Value Schools has a rich history, having a large impact in a short period of time. Our Five Values have led the way to a positive and fruitful educational experience for youth in the urban center of Los Angeles.
|July 1, 2000||Dr. Jerome R. Porath founds Value Schools.|
|July-August 2001||Value Schools operates a fee-based summer enrichment program for 150 students in grades K-6 in the Crenshaw neighborhood of Los Angeles.|
|September 2001-June 2002||Value Schools operates a free kindergarten for 15 students in cooperation with the Las Familias del Pueblo community center in the Los Angeles garment district. Classes are held in the community center. The program is entirely funded with private donations.|
|December 1, 2001||The Los Angeles Unified School District grants a charter for Downtown Value School to educate students from kindergarten through eighth grade.|
|May 3, 2002||The Internal Revenue Service grants Value Schools tax-exempt status as a Section 501(c)(3) organization.
|July-August 2002||Value Schools again holds its summer enrichment program in the Crenshaw neighborhood.|
|September 1, 2002||Downtown Value School opens with 9 students in kindergarten and 16 in first grade with classes still at the Las Familias center.|
|February 1, 2003||The Los Angeles Unified School District grants a charter for Central City Value High School to educate students in ninth through twelfth grade.|
|June 1, 2003||Value Schools leases a building in downtown Los Angeles on the southwest corner of Washington and Toberman to be the permanent site for Downtown Value School and it leases a building on Westmoreland Avenue in the Mid-Wilshire neighborhood (Belmont Senior High School attendance area) to be the permanent site for Central City Value High School.|
|July 1, 2003||Value Schools initiates the process to obtain a Conditional Use Permit with the Los Angeles Planning Department to use the Westmoreland property as a school for Central City Value High School.|
|September 1, 2003||Downtown Value School begins its second school year with 55 students in kindergarten through 4th grade in its newly renovated facility on Washington Boulevard. Central City Value High Schools begins its first year with 83 students in the 9th grade and classes are held on the second floor of Downtown Value School's facility.|
|June 1, 2004||Downtown Value School's enrollment grows during its second year from 55 students to 90 students.|
|September 1, 2004||Downtown Value School adds classes for 5th and 6th grades and begins its third year with 243 students. Central City Value High School adds a 10th grade, accepts modular classrooms on the campus of Westchester High School, and begins its second year with 179 students.|
|December 1, 2004||After almost eighteen months the City of Los Angeles Planning Commission approves the Conditional Use Permit for the Central City Value High School to use the Westmoreland property.|
|August 1, 2005||Downtown Value School posts a gain on the California Academic Performance Index (API) of 115 points, the largest of any elementary school in Los Angeles. Central City posts a gain on the API of 127 points, the largest of any secondary school in Los Angeles.|
|September 1, 2005||Downtown Value Schools adds a 7th grade and begins its fourth year with 345 students. Central City Value School adds an 11th grade, moves from Westchester to East Los Angeles, and opens its third year with 194 students.|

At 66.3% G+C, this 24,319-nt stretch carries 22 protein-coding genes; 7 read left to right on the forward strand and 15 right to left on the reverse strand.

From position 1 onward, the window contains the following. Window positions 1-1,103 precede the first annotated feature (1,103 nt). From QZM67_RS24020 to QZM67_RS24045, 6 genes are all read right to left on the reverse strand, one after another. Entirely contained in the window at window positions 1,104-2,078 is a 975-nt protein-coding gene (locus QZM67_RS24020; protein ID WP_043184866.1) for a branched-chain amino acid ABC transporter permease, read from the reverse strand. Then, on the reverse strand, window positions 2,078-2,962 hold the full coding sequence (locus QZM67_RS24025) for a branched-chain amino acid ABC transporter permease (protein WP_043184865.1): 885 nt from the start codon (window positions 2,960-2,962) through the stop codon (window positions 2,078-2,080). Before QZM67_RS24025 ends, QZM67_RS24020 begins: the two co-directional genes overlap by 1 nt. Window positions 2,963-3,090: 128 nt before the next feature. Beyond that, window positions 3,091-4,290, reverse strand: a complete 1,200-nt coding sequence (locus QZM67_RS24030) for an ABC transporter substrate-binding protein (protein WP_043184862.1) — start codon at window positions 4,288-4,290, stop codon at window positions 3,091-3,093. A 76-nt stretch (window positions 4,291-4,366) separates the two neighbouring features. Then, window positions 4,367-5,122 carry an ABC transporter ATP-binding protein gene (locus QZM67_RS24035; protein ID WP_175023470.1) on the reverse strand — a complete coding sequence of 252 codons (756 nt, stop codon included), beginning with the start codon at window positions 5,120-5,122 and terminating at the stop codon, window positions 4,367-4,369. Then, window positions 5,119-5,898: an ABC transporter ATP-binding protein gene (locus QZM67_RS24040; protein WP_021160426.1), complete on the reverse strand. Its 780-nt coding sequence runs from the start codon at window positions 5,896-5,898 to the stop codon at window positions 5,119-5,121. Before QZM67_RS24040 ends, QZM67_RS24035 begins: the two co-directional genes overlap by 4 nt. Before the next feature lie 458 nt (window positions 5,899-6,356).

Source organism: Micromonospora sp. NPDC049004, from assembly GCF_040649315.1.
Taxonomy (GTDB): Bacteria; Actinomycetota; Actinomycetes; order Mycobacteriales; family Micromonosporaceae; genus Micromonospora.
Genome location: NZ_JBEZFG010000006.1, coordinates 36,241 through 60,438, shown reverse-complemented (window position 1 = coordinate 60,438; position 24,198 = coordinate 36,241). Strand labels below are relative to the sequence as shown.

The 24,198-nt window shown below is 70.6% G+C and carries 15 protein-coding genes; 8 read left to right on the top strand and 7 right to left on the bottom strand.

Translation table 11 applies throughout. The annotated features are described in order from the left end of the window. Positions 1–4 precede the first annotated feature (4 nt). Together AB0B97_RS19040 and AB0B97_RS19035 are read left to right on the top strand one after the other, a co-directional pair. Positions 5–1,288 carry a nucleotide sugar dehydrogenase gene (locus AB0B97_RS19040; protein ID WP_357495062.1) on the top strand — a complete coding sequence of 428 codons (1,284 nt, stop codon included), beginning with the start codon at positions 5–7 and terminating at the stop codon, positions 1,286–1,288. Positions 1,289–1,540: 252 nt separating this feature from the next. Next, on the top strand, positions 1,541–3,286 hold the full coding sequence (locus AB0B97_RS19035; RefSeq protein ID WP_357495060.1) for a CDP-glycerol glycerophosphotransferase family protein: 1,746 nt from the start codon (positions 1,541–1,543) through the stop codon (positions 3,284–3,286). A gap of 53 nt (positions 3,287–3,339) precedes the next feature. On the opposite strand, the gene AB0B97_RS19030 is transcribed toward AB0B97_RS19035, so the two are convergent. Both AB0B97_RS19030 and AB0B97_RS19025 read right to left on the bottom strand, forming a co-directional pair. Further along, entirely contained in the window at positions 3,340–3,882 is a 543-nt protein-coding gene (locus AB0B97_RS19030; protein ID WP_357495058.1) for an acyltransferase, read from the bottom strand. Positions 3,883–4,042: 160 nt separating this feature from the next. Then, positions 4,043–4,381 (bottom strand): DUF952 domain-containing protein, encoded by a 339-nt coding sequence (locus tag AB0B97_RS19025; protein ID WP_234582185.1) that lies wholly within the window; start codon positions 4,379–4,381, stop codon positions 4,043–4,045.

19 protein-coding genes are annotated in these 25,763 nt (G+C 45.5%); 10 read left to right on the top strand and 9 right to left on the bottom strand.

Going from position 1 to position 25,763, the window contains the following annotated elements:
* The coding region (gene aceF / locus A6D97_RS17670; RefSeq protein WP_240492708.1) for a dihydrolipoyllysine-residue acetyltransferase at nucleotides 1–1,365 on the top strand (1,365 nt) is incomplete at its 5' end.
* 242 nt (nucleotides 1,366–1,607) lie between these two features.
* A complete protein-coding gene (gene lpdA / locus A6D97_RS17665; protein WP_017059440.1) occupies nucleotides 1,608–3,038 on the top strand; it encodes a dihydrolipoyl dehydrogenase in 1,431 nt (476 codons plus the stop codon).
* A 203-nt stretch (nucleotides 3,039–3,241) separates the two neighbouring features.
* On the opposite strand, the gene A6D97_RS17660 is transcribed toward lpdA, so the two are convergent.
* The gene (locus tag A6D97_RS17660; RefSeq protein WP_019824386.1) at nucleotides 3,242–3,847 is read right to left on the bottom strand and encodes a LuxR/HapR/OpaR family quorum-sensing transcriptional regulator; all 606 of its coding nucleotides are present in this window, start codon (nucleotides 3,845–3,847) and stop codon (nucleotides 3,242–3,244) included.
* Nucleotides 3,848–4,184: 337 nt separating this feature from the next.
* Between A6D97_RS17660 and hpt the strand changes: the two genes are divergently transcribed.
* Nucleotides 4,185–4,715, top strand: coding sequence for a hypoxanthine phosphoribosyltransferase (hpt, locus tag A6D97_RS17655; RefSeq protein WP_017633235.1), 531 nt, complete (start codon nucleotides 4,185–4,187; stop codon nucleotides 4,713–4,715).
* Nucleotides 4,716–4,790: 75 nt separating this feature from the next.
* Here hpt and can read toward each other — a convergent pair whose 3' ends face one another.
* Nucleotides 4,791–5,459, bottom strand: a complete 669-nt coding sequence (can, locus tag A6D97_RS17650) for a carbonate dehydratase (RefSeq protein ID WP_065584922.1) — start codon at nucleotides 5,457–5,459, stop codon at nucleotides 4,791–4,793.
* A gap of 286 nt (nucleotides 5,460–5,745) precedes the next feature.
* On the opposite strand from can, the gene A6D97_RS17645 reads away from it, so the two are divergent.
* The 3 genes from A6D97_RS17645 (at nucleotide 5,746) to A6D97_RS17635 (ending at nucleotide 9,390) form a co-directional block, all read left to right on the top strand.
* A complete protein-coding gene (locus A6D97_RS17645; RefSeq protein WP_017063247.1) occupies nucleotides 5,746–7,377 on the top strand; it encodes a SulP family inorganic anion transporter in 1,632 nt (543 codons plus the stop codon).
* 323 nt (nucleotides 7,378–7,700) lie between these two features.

|December 1, 2005||Value Schools negotiates a deal with private investor to purchase the Westmoreland property and renovate it for Central City Value High School's use as a school building. The anticipated "move-in" date is September 2006.|
|September 1, 2006||Downtown Value Schools adds an eighth grade and opens its fifth year with 394 students. Central City Value High School's building is not ready, so it temporarily rents classrooms from two churches near its Westmoreland site. The school adds a twelfth grade and begins the year with 231 students.|
|January 1, 2007||Value Schools purchases the Washington Boulevard facility for Downtown Value School.|
|May 1, 2007||Central City Value High School finally moves into its permanent facility on Westmoreland.|
|June 1, 2007||Central City Value High School graduates its first class. Of the forty-three graduates, forty are accepted at two- or four-year colleges or universities.
|July 1, 2007||The Los Angeles Unified School District renews the charter of Downtown Value School for a second five-year term.|
|September 1, 2007||Downtown Value School begins its sixth year with 411 students. Central City Value High School begins its fifth year, and the first in its new facility, with 312 students.|
|June 1, 2008||The Los Angeles Unified School District renews the charter of Central City Value High School for a second five-year term.|
|September 1, 2009||Downtown Value School opens the year with 447 students and Central City Value High School with 350.|
|January 15, 2012||The Los Angeles Unified School District renews the charter of Downtown Value School for a third five-year term.|
|January 15, 2013||The Los Angeles Unified School District renews the charter of Central City Value High School for a third five-year term.|
|December 17, 2013||The Los Angeles Unified School District grants a charter for Everest Value School to educate students in Kindergarten through eighth grade.|
|August, 2014||Everest Value School opens in leased space at the parish house of Immanuel Presbyterian Church, and quickly fills the space available with 175 students.|
|November 18, 2014||The Los Angeles Unified School District grants a charter for University Prep Value High School to educate students in ninth through twelfth grade.|
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|U.S. News and World Report Silver Medal School||Value Schools is a proud member of the California Charter Schools Association and the Western Association of Schools and Colleges (WASC)|